Universities win major donations aimed at halting brain drain

The Goodmans' contribution makes possible the research projects of 24 scientists.

By TALYA HALKIN
April 9, 2006 21:54
1 minute read.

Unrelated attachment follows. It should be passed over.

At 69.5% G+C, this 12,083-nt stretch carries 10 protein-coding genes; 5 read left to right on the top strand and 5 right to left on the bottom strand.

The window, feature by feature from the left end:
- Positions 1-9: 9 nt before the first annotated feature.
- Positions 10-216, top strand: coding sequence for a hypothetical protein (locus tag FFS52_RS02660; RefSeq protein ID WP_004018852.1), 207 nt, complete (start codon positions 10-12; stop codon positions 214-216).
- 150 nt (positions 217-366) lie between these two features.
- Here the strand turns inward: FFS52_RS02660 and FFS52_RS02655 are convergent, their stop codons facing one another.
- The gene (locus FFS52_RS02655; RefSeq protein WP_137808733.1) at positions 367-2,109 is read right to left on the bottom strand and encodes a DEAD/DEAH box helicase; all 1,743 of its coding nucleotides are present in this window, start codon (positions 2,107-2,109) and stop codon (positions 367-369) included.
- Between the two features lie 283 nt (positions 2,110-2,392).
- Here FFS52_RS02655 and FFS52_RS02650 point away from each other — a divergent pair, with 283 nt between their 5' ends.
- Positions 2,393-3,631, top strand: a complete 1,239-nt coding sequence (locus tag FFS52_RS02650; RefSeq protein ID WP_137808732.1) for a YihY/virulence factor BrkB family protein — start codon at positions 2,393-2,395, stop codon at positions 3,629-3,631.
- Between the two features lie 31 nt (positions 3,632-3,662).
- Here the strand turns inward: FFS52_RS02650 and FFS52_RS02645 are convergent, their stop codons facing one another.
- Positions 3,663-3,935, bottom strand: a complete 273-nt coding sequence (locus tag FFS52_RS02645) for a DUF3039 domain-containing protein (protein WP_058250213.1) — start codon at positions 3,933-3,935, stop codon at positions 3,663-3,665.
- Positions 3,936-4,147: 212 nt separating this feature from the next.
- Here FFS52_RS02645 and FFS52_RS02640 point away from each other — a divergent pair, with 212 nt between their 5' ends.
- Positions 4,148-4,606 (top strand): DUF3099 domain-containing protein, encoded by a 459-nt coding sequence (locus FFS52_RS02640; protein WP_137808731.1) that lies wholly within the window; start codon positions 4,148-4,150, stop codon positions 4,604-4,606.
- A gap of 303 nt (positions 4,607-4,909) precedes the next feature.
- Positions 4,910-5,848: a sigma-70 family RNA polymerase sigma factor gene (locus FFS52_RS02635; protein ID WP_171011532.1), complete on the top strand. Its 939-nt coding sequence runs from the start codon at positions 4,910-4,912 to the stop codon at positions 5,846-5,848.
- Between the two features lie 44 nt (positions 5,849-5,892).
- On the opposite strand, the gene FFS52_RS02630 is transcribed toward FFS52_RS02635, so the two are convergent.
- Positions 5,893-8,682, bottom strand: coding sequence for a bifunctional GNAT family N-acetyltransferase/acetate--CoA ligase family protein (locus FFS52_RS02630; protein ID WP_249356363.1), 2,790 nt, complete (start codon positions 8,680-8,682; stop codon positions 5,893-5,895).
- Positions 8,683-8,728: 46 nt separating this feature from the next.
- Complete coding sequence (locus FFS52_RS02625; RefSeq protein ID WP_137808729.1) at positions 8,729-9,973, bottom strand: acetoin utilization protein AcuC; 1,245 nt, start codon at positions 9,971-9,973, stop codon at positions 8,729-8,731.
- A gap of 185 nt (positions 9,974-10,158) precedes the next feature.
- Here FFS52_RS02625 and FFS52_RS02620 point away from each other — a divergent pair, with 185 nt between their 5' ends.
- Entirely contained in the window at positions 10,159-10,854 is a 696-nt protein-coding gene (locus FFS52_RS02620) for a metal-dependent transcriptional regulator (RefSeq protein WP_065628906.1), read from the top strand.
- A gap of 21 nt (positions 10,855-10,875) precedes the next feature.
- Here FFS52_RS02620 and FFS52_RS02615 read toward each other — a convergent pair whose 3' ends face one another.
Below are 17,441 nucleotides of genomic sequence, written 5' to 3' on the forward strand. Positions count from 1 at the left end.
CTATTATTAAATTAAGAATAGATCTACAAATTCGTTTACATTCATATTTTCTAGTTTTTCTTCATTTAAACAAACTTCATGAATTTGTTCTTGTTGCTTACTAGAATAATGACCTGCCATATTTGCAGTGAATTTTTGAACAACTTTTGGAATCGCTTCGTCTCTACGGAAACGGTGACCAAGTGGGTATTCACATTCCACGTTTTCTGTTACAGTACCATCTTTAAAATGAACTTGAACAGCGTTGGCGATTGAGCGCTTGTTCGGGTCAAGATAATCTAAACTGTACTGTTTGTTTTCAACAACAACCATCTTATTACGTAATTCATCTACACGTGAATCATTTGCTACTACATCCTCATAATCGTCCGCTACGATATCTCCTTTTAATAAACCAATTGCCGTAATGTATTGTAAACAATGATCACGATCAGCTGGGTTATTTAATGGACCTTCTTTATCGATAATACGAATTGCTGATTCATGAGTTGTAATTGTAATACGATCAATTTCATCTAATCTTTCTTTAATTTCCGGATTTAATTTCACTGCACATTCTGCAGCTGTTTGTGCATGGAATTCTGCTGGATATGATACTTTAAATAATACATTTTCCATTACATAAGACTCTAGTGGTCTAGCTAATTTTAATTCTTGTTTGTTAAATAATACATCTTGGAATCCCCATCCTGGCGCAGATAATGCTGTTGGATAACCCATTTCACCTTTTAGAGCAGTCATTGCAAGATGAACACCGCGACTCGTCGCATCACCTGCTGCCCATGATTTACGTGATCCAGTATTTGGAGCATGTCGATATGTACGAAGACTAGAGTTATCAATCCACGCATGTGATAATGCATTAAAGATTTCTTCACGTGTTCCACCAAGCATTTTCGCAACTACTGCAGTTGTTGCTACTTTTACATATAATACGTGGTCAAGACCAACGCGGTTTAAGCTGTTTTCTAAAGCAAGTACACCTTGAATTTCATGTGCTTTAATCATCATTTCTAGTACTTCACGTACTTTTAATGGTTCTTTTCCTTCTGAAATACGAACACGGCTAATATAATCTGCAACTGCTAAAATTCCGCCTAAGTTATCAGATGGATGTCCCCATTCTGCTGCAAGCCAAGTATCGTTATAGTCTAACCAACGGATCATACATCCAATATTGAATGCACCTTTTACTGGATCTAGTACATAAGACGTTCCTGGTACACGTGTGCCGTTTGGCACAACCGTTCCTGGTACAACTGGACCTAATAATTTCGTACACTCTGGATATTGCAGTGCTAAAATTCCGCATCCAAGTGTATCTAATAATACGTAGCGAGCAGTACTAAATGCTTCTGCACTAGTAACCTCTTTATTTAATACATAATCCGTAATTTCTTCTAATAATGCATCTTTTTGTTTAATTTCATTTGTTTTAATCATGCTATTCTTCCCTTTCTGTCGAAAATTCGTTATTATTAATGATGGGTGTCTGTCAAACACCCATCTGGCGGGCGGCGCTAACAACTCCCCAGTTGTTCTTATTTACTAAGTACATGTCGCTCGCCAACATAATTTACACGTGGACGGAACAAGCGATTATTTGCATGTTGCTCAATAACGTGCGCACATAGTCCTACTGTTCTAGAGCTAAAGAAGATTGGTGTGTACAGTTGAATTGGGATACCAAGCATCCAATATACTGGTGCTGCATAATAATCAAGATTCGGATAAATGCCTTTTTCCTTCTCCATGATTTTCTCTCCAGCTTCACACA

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Two recent grants to local universities encourage scientists to conduct research in the country rather than abroad. On Sunday, Bar-Ilan University held a special dedication ceremony for a new Life Sciences Faculty in the name of Mina and Everard Goodman of the United Kingdom. The Goodmans' contribution, among the largest received by the university, makes possible the research projects of 24 scientists, most of whom are returning Israelis. According to Bar-Ilan University President Moshe Kaveh, the contribution will enable the faculty to compete with the best research centers in the world. Researchers at the faculty will train students and conduct research in biology, nanotechnology, and environmental studies. Another major contribution to Israeli universities was made last week by the Edmond J. Safra Philanthropic Foundation. The foundation has launched a $30 million initiative to support researchers in the fields of science, engineering, and technology over four to five years. The foundation recognizes the urgent need to recruit and support both young and senior faculty members in the face of an increase in the number of researchers who move abroad to pursue academic careers or abondon research for work in business and the high-tech industry. The Safra Foundation's program also aspires to advance students and supply scientific equipment. According to a statement released by the Safra Foundation, $7.5m. has already been allocated to the Technion, the Hebrew University, and Tel Aviv University. Each institution will provide funds to match the grant of $2.5m. The Hebrew University plans to use the funds to encourage research in the fields of nanoscience, cognitive science, bio-science, and information science. The Technion will expand the faculty of mechanical engineering to fund teaching about micro-scale and nano-scale systems and enable multidisciplinary research. Tel Aviv University aims to establish a graduate program in bio-informatics. "It is essential that Israeli research universities have the resources to attract, develop, and retain faculty of the very highest caliber in the fields where they already enjoy exceptional strengths," said Dr. Neil Rudenstine, adviser to the program and former president of Harvard University. "Israel must continue to be an international leader in a number of critical fields and this program is intended to help accomplish this goal." Discussions with additional universities are currently under way for the 2007-2008 academic year.

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